20. The method of claim 19, wherein said second heat treatment is performed at a process temperature of approximately 100-400° C.
21. The method of claim 14, wherein said first heat treatment is performed in a reducing ambient.
22. The method of claim 21, wherein said first heat treatment is performed for approximately 3-120 minutes.
23. A method, comprising:
performing a process sequence for forming a metal region in a dielectric material of a metallization system of a semiconductor device, said process sequence comprising at least one process that exposes a surface of said dielectric material to a wet chemical agent;
forming a metal-containing layer on said metal region by performing an electrochemical deposition process, and
performing a first heat treatment in an oxygen-depleted ambient comprising approximately 50 ppm oxygen or less after forming said metal-containing layer.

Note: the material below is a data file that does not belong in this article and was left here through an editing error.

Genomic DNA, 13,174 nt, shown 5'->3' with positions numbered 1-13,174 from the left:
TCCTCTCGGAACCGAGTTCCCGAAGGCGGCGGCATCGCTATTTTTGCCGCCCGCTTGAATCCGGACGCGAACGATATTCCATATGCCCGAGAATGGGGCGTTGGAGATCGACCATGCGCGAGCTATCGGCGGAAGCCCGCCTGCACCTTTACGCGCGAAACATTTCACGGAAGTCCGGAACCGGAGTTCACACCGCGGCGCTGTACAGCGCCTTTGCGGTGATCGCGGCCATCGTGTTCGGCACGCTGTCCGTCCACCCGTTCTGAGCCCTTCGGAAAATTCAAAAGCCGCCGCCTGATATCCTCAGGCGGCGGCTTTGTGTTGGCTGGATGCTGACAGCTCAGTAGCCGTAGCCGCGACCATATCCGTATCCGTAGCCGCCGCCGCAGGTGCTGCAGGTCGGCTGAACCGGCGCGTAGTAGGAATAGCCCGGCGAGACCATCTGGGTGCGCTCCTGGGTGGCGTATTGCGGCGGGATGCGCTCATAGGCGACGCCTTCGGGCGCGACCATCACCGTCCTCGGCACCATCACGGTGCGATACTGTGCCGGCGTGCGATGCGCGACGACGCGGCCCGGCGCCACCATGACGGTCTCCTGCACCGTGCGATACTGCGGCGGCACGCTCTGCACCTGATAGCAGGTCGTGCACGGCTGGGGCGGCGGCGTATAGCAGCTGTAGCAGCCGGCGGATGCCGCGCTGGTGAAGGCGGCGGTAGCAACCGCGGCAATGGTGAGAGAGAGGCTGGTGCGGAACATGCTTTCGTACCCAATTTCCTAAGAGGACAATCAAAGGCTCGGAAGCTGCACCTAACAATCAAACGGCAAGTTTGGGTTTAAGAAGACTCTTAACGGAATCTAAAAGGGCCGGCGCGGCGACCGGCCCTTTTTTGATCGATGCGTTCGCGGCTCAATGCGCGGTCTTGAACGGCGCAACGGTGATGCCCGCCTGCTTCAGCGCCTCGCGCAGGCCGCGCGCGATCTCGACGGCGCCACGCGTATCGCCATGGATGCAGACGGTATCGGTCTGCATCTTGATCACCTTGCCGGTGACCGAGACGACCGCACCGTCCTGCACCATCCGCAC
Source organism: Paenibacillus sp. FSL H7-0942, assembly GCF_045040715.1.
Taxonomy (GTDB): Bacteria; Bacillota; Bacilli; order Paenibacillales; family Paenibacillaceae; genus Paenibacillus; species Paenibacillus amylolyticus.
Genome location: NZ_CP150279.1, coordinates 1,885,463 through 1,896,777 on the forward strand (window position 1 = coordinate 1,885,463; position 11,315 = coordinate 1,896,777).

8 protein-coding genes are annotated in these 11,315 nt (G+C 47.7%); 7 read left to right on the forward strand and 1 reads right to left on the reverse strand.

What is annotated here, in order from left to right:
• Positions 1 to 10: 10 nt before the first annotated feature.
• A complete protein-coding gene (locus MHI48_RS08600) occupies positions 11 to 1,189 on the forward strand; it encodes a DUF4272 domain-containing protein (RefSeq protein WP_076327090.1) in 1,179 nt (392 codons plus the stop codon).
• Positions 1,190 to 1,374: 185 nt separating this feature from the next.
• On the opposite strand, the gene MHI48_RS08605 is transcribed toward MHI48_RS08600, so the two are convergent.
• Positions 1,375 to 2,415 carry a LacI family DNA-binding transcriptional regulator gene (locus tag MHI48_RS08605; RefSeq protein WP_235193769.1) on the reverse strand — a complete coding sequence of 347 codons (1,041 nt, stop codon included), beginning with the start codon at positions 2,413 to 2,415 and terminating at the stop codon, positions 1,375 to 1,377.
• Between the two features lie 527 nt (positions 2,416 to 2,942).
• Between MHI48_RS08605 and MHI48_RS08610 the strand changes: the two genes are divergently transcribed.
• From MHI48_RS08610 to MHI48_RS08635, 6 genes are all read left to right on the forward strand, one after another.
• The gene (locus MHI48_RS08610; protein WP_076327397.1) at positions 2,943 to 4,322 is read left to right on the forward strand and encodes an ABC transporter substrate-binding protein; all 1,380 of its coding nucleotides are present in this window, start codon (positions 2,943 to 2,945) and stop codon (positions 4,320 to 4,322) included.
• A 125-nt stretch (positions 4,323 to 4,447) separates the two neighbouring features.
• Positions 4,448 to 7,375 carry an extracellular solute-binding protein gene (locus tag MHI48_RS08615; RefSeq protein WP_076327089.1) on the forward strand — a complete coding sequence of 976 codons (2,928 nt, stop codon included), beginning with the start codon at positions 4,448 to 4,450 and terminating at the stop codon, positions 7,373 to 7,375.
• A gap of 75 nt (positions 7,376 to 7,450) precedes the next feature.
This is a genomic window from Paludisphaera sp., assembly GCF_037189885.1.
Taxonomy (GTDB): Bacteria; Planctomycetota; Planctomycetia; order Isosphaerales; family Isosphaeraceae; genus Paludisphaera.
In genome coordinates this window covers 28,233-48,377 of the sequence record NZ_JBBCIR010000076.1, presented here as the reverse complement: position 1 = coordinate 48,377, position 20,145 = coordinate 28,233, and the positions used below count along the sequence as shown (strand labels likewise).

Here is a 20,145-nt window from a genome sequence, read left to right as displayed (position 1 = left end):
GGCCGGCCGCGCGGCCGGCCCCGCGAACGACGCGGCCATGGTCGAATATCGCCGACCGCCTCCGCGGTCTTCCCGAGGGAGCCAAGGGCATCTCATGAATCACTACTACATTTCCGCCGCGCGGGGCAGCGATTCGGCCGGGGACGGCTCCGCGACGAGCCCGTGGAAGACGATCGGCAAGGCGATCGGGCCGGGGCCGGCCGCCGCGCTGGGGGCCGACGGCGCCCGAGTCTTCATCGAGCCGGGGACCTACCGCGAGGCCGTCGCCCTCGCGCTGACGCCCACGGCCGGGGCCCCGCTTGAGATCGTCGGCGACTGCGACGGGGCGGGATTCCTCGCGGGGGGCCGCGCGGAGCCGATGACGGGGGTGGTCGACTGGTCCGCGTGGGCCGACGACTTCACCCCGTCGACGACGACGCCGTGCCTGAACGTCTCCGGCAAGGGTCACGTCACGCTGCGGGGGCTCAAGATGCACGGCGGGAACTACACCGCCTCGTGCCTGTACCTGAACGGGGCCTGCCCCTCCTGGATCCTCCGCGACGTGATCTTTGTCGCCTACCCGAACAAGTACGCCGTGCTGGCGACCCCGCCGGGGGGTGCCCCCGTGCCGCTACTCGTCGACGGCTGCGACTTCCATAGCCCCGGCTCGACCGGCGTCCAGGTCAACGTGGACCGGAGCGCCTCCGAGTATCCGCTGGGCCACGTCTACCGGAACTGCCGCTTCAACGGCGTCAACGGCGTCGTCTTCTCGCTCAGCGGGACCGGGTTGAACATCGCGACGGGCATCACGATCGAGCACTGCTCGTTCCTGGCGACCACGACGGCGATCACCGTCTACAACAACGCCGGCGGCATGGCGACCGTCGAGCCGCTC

24. The method of claim 23, further comprising performing a second heat treatment in an oxygen-depleted ambient comprising approximately 50 ppm oxygen or less after said process sequence and prior to forming said metal-containing layer, wherein said first and second heat treatments are performed at a temperature of approximately 100-400° C.
Description
BACKGROUND OF THE INVENTION

1. Field of the Invention

Generally, the present disclosure relates to microstructures, such as advanced integrated circuits, and, more particularly, to the formation of conductive structures, such as copper-based metallization layers having enhanced performance with respect to electro-migration by providing a metal cap layer on the metal regions.